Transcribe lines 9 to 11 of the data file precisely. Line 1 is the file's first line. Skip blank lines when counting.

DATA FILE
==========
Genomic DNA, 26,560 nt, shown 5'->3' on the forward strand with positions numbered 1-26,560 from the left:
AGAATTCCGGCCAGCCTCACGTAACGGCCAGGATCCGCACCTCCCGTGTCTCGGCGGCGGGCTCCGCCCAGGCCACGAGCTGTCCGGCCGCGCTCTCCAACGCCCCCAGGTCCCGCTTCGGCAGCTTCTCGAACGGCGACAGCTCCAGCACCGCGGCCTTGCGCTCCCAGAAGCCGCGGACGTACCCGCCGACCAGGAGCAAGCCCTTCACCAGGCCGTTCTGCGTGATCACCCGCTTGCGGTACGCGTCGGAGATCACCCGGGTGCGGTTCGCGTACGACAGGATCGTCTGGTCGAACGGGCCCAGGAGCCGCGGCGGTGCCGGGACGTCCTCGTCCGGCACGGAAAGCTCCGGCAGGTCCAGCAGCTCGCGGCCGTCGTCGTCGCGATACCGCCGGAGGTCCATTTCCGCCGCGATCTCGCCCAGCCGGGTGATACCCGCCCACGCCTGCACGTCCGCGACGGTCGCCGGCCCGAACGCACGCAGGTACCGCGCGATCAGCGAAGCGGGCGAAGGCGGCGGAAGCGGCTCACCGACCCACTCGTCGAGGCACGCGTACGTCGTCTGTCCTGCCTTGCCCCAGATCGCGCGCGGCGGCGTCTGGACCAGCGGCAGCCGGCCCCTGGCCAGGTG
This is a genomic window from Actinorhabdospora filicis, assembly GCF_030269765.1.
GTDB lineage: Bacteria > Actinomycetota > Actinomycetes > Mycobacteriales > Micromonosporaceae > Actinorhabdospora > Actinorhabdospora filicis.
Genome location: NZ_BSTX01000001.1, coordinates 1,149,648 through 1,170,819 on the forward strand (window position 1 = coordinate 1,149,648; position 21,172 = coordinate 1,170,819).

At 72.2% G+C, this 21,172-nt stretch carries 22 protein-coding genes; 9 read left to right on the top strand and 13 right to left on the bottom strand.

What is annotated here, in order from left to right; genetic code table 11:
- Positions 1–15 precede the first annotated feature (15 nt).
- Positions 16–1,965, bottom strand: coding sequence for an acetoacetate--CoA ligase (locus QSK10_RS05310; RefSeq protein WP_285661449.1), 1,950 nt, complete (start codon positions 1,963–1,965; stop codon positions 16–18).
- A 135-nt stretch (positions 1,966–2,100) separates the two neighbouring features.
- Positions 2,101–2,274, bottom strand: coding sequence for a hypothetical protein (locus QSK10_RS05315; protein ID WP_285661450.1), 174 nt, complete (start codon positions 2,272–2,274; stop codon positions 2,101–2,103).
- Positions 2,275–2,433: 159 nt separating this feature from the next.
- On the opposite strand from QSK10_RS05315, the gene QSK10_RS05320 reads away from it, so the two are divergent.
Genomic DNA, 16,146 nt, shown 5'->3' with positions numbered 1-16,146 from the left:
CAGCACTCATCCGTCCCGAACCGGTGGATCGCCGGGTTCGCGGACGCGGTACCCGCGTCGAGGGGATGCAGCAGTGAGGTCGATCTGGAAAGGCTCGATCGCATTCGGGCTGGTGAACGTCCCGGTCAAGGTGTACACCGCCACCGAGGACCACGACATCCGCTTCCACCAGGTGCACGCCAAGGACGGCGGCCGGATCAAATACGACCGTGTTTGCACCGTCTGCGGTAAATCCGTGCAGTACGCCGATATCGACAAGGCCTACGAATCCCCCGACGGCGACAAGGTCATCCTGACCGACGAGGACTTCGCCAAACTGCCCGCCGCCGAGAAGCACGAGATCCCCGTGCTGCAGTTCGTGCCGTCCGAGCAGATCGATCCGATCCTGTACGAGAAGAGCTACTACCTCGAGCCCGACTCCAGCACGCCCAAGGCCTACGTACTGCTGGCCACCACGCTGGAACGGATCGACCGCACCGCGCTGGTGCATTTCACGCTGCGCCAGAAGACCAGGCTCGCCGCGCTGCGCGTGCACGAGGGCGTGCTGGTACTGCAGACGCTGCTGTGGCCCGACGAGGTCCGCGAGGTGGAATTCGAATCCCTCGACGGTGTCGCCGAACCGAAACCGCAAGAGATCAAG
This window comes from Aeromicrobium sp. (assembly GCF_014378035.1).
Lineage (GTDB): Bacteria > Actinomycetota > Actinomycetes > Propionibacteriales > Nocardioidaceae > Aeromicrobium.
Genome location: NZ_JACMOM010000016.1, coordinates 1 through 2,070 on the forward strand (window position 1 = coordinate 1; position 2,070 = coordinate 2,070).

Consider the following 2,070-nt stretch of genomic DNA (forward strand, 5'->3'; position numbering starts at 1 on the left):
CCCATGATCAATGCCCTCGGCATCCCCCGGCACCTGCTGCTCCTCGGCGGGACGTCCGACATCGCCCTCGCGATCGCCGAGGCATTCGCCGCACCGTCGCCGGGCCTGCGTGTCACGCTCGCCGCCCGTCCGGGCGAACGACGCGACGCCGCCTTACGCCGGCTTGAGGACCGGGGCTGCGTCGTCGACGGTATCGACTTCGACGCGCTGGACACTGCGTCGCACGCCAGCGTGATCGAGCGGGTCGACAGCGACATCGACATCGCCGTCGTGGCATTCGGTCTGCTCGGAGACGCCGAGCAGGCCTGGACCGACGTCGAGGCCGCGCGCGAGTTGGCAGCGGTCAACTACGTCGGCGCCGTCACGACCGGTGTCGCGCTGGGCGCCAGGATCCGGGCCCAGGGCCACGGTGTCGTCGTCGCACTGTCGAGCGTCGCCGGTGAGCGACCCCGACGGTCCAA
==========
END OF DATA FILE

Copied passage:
- Positions 16–1,965, bottom strand: coding sequence for an acetoacetate--CoA ligase (locus QSK10_RS05310; RefSeq protein WP_285661449.1), 1,950 nt, complete (start codon positions 1,963–1,965; stop codon positions 16–18).
- A 135-nt stretch (positions 1,966–2,100) separates the two neighbouring features.
- Positions 2,101–2,274, bottom strand: coding sequence for a hypothetical protein (locus QSK10_RS05315; protein ID WP_285661450.1), 174 nt, complete (start codon positions 2,272–2,274; stop codon positions 2,101–2,103).